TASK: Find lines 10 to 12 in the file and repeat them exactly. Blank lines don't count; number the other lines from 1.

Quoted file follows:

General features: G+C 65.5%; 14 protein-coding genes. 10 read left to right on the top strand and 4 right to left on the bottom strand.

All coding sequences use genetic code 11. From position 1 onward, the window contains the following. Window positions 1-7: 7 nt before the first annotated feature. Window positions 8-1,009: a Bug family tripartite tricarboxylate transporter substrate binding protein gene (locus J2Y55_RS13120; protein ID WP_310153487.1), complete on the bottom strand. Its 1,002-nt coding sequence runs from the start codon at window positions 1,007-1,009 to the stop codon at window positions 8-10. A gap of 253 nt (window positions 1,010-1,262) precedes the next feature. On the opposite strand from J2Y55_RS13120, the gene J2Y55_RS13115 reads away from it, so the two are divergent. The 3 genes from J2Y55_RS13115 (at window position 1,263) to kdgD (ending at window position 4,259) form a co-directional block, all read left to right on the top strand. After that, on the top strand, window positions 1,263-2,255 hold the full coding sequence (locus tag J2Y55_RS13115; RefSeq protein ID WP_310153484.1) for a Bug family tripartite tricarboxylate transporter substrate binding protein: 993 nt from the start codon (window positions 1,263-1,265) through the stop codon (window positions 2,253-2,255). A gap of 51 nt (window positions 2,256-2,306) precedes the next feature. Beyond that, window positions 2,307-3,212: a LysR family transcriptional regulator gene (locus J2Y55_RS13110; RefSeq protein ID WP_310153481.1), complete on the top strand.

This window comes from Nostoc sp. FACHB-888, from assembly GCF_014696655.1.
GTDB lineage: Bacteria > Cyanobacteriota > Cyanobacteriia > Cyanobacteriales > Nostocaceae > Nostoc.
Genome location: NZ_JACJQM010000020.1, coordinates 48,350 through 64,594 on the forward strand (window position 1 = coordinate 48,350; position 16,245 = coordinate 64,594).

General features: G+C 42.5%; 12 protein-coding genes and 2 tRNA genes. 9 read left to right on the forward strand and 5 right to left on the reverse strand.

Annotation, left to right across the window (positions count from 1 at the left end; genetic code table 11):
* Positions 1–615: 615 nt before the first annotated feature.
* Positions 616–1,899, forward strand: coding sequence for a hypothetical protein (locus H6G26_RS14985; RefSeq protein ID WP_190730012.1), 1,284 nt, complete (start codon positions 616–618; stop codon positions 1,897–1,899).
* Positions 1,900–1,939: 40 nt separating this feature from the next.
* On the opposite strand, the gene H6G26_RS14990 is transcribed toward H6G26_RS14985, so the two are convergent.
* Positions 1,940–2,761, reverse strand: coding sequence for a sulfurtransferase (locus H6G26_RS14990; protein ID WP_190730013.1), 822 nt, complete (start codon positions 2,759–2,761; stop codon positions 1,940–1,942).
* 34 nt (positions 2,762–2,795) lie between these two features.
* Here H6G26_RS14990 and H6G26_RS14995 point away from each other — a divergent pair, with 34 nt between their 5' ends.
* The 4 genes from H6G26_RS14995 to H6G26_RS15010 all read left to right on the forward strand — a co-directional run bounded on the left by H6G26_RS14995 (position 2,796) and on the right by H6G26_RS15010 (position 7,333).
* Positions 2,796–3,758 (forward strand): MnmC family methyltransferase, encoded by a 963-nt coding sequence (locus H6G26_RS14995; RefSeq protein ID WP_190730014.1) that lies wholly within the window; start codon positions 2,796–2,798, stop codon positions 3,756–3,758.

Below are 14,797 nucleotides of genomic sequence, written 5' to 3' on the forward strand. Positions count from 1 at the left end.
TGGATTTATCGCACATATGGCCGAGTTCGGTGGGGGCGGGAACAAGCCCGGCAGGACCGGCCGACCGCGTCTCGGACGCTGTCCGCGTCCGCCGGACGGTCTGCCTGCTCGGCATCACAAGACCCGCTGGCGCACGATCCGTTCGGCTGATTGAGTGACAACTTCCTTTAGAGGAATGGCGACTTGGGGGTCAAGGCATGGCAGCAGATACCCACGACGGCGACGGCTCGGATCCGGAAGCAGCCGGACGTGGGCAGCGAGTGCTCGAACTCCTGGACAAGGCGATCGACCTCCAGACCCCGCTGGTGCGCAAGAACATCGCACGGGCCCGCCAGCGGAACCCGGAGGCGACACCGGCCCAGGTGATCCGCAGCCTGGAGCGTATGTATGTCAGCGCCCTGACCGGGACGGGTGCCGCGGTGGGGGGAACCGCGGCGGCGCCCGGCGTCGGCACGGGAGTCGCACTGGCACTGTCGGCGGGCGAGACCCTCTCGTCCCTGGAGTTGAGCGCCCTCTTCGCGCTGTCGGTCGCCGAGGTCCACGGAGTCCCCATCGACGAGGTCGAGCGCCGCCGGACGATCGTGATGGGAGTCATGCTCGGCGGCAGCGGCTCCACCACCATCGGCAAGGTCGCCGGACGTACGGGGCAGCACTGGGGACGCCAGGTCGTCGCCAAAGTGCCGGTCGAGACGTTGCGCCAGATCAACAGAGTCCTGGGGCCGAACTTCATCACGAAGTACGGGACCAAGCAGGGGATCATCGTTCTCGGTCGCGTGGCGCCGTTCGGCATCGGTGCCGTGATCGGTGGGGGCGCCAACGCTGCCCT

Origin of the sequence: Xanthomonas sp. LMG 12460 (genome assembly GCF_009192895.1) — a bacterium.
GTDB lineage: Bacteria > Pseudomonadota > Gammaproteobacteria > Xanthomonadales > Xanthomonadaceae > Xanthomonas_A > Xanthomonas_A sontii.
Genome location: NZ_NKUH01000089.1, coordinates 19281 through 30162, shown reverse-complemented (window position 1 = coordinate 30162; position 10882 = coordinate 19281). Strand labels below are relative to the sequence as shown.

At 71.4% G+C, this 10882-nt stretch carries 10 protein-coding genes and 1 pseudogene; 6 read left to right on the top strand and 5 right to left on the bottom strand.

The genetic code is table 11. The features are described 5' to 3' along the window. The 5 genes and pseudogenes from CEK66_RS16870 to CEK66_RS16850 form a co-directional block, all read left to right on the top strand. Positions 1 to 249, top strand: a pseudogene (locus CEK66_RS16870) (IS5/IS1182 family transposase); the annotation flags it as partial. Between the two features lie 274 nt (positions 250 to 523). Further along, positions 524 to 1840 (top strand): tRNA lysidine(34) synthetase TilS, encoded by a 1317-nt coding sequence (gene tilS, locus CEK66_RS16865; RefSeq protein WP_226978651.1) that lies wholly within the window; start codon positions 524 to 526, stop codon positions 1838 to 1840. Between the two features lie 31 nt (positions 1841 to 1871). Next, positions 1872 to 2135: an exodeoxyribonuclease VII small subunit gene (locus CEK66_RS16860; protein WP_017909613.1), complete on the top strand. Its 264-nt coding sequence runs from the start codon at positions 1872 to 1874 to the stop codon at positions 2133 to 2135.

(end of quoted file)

* Positions 1,900–1,939: 40 nt separating this feature from the next.
* On the opposite strand, the gene H6G26_RS14990 is transcribed toward H6G26_RS14985, so the two are convergent.
* Positions 1,940–2,761, reverse strand: coding sequence for a sulfurtransferase (locus H6G26_RS14990; protein ID WP_190730013.1), 822 nt, complete (start codon positions 2,759–2,761; stop codon positions 1,940–1,942).